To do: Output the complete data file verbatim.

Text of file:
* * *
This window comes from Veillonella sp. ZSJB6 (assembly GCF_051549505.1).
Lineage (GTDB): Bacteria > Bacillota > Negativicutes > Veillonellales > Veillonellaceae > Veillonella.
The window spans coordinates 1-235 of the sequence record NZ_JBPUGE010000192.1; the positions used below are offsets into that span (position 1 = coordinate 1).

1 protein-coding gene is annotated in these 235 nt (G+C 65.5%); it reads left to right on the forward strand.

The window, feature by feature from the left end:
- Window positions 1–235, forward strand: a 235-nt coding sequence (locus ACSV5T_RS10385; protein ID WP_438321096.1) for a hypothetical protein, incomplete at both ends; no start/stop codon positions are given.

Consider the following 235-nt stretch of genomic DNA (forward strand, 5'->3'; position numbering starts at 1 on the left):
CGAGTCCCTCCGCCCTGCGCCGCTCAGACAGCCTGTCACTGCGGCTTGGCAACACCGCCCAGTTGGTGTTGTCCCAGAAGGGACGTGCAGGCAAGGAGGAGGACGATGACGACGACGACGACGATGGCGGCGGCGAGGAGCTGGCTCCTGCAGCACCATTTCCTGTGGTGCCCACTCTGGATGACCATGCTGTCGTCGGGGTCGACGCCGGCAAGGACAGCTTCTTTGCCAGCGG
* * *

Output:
This window comes from Veillonella sp. ZSJB6 (assembly GCF_051549505.1).
Lineage (GTDB): Bacteria > Bacillota > Negativicutes > Veillonellales > Veillonellaceae > Veillonella.
The window spans coordinates 1-235 of the sequence record NZ_JBPUGE010000192.1; the positions used below are offsets into that span (position 1 = coordinate 1).

1 protein-coding gene is annotated in these 235 nt (G+C 65.5%); it reads left to right on the forward strand.

The window, feature by feature from the left end:
- Window positions 1–235, forward strand: a 235-nt coding sequence (locus ACSV5T_RS10385; protein ID WP_438321096.1) for a hypothetical protein, incomplete at both ends; no start/stop codon positions are given.

Consider the following 235-nt stretch of genomic DNA (forward strand, 5'->3'; position numbering starts at 1 on the left):
CGAGTCCCTCCGCCCTGCGCCGCTCAGACAGCCTGTCACTGCGGCTTGGCAACACCGCCCAGTTGGTGTTGTCCCAGAAGGGACGTGCAGGCAAGGAGGAGGACGATGACGACGACGACGACGATGGCGGCGGCGAGGAGCTGGCTCCTGCAGCACCATTTCCTGTGGTGCCCACTCTGGATGACCATGCTGTCGTCGGGGTCGACGCCGGCAAGGACAGCTTCTTTGCCAGCGG